The New Yorker has run an extensive feature on what it’s like to design and market an insomnia drug, profiling a group of Merck scientists about to present to FDA. The story goes through the good, bad and ugly, everything from clinical trials to packaging to marketing and back again. I’m dubbing it this week’s must-read.
Pharma doesn’t have the best public image, and much of this is because of continued head butting with FDA – so we should make nice, says Biotech Editor Luke Timmerman, who has come up with a list of 12 ways pharma can get back on top. Spoiler alert: he suggests that we stop DTC advertising, among other pretty radical ideas.
The biggest tech companies and coolest startups in the world are in a war for your wrist, creating smart watches that you have to have. But consumers aren’t going crazy over them. My take: when I was doing PR for Verizon Wireless a few years ago, we were pushing hard on a new feature called “text messaging,” and no one was buying it – we were afraid it would never catch on no matter what we did. I feel old. Anyway. Another entrant to the fray is the smart ring, a concept item that would keep you connected to your smartphone. How about a feature that buzzes when your spouse takes theirs off?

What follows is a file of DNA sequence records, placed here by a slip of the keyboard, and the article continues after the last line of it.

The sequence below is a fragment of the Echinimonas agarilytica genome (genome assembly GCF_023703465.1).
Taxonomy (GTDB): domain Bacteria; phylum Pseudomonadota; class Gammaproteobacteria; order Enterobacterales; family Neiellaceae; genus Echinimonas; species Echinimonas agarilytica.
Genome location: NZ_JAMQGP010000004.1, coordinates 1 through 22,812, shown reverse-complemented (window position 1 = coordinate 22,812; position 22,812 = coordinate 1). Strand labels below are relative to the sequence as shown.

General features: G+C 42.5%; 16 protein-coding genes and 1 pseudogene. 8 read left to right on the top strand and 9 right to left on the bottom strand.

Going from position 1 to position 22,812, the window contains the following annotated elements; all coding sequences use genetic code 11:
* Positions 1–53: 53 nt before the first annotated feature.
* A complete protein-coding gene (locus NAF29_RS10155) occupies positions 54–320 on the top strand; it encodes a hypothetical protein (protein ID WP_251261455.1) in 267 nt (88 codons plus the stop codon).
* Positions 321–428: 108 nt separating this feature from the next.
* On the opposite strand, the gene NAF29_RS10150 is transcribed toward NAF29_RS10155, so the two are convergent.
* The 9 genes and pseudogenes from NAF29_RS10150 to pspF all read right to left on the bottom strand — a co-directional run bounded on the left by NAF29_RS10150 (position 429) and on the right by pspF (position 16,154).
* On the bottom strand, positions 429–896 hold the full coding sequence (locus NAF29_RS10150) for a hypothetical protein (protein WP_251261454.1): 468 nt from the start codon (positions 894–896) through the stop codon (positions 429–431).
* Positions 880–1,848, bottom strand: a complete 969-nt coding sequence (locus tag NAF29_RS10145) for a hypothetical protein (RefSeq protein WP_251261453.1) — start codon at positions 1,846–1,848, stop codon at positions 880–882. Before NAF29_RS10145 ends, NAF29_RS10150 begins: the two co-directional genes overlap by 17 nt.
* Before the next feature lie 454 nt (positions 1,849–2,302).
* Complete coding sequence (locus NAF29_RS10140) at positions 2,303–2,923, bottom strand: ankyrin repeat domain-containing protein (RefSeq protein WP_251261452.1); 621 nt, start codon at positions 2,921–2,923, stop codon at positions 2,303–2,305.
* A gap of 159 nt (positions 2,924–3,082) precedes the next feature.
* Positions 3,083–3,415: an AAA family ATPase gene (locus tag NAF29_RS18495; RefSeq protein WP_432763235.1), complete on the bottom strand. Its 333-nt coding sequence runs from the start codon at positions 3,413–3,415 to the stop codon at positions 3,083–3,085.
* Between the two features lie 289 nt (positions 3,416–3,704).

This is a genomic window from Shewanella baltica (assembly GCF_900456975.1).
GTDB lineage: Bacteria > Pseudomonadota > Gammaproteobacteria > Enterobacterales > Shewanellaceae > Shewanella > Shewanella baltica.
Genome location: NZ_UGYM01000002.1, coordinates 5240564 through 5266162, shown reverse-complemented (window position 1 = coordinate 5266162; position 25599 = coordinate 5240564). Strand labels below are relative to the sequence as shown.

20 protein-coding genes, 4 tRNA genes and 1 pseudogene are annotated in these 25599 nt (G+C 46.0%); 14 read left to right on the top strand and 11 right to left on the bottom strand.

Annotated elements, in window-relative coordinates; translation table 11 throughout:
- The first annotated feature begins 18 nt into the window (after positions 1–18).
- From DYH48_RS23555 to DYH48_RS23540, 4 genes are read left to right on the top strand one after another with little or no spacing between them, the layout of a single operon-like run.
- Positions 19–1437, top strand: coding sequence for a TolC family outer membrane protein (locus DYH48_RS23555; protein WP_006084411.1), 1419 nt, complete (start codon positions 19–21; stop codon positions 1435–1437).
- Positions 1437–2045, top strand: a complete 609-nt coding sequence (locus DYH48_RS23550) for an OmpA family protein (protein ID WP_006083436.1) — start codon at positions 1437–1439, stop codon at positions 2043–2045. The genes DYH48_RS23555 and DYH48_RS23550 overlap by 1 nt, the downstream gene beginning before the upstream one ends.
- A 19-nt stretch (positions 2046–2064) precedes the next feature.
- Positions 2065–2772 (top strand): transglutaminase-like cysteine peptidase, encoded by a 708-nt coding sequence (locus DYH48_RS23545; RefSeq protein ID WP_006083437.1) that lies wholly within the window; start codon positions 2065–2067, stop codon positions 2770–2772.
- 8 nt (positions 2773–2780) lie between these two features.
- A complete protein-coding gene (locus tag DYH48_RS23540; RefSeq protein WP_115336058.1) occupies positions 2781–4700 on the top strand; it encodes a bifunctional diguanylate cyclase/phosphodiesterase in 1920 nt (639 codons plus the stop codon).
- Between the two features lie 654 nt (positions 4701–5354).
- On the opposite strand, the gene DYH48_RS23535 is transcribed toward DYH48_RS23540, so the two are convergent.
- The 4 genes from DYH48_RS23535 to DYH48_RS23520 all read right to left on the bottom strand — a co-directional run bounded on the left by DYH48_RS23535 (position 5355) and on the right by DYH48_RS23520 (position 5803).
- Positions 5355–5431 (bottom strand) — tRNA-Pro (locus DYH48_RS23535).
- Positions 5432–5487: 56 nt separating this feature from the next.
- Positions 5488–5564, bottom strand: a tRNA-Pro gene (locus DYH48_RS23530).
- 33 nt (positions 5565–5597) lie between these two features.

As discussion continues around gene sequencing and 23andMe, Wall Street Journal interviews a professor of bioethics to understand what people should consider before getting their genes sequenced – although unfortunately he doesn’t go into why he feels this issue is so contentious.
Marketers will find this interesting and unsurprising – the many tricks that supermarkets use to increase sales use all the senses and include keeping things at eye level, offering tantalizing smells, and making it hard to actually leave.
And on to the silly: Harvard Medical School and Harvard School of Dental Medicine students have created a video explaining (in song) what the spleen does, and it’s going viral.
-Carly Kuper, VP, Strategic Marketing & Corporate Communications
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